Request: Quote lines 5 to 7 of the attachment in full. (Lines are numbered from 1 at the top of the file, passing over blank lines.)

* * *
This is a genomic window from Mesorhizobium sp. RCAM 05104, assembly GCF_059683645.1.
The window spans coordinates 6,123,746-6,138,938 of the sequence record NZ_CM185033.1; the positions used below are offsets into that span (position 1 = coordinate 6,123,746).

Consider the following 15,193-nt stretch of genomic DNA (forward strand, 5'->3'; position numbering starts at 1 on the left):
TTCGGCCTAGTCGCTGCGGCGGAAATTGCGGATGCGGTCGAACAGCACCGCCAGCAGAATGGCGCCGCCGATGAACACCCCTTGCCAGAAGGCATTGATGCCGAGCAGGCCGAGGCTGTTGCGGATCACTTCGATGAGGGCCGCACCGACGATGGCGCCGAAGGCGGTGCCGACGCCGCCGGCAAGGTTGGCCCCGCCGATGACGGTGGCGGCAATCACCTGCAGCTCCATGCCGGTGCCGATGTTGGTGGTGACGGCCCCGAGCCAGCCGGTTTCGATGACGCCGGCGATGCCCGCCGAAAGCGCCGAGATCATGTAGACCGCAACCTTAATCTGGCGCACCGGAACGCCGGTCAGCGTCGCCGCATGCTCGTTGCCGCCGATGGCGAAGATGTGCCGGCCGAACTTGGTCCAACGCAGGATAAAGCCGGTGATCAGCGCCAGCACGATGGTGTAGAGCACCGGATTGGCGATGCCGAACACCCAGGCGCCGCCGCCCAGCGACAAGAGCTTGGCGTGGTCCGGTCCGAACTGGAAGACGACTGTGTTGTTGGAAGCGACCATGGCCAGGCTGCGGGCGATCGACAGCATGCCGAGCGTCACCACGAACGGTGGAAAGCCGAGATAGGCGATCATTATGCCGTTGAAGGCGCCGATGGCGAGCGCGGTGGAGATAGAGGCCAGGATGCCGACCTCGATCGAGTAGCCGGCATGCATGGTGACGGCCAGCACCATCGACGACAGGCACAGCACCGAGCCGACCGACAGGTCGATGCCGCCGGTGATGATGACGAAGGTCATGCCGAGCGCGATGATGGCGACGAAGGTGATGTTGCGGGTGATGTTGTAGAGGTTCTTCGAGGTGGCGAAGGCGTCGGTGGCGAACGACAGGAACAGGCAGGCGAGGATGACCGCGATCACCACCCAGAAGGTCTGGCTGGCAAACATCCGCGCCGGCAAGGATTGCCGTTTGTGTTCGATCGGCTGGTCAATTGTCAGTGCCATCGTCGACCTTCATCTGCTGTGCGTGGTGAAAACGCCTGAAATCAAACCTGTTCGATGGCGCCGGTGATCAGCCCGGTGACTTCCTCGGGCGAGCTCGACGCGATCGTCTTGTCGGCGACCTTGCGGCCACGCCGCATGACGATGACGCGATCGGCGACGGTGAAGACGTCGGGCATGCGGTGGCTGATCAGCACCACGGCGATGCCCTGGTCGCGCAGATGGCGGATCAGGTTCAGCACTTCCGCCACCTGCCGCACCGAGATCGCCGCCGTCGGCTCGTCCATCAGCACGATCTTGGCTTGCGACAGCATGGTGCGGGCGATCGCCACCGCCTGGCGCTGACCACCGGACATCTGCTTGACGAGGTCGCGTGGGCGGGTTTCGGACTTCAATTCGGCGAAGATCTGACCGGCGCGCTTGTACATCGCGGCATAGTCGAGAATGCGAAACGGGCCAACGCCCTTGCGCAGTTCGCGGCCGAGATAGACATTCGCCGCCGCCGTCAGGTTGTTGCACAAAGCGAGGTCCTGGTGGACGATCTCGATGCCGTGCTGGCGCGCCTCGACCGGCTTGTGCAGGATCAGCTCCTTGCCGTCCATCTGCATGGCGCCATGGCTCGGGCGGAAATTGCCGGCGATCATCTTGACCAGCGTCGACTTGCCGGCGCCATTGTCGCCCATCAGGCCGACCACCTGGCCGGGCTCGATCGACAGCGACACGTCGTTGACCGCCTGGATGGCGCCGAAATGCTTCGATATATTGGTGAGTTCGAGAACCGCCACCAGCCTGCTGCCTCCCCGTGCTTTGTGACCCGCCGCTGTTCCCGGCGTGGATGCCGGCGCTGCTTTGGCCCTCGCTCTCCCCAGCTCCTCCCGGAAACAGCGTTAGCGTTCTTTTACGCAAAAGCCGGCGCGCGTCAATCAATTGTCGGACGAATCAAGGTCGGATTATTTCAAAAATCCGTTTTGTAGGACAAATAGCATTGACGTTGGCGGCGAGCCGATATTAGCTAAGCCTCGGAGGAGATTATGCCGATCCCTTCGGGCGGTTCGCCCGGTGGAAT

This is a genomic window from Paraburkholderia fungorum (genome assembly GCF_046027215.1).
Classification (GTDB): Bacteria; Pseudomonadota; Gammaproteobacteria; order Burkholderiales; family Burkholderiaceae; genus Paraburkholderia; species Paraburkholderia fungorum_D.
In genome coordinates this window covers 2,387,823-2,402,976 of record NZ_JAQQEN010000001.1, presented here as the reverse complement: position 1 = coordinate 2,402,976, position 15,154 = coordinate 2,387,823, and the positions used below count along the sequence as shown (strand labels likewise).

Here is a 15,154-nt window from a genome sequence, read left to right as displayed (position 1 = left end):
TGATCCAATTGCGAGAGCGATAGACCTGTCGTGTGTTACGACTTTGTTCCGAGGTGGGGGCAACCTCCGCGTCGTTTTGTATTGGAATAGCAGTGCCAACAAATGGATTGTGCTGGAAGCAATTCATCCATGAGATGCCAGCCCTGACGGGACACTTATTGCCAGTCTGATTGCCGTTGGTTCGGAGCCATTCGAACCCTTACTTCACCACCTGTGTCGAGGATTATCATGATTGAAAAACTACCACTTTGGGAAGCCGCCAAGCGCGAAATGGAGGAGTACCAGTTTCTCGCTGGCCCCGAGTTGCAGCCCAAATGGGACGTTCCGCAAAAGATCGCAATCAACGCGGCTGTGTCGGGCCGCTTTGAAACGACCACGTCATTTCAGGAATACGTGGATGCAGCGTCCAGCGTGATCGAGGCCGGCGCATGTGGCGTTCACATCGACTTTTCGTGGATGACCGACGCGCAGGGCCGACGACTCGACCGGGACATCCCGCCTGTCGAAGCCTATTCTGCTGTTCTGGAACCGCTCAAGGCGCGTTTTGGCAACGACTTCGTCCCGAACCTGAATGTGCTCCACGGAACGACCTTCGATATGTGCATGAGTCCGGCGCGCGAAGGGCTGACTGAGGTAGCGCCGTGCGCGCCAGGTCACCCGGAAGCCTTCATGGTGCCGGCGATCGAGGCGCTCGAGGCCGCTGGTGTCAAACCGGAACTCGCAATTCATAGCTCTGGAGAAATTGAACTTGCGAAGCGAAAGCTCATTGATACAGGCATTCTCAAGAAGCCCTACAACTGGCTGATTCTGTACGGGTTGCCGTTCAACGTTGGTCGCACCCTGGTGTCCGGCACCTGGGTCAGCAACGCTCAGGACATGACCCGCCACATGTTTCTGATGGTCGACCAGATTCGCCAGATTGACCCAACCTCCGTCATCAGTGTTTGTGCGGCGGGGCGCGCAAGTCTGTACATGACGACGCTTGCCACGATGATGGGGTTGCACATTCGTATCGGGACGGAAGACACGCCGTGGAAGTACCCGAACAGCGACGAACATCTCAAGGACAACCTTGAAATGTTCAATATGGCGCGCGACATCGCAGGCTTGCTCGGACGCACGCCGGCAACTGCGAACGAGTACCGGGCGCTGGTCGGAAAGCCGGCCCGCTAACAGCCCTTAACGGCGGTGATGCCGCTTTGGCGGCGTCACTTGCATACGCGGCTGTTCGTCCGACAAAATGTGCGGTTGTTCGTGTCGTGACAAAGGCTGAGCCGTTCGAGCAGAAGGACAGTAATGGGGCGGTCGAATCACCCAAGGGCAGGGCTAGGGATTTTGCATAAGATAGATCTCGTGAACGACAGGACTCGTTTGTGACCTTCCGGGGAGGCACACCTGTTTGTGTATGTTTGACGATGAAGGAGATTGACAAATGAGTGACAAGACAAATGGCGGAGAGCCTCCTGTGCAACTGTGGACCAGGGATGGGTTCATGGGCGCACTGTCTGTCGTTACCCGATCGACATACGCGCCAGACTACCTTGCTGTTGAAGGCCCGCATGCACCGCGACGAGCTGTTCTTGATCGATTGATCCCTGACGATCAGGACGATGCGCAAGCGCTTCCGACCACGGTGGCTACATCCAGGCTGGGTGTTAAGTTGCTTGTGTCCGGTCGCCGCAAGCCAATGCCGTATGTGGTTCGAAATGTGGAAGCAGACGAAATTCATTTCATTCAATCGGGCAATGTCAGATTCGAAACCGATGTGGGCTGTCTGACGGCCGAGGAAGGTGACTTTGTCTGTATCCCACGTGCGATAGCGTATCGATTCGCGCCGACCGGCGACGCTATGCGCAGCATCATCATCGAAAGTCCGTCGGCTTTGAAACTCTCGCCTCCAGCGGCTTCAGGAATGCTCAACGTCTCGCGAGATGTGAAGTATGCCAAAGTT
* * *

This is a genomic window from Paraburkholderia fungorum (genome assembly GCF_046027215.1).
Classification (GTDB): Bacteria; Pseudomonadota; Gammaproteobacteria; order Burkholderiales; family Burkholderiaceae; genus Paraburkholderia; species Paraburkholderia fungorum_D.
In genome coordinates this window covers 2,387,823-2,402,976 of record NZ_JAQQEN010000001.1, presented here as the reverse complement: position 1 = coordinate 2,402,976, position 15,154 = coordinate 2,387,823, and the positions used below count along the sequence as shown (strand labels likewise).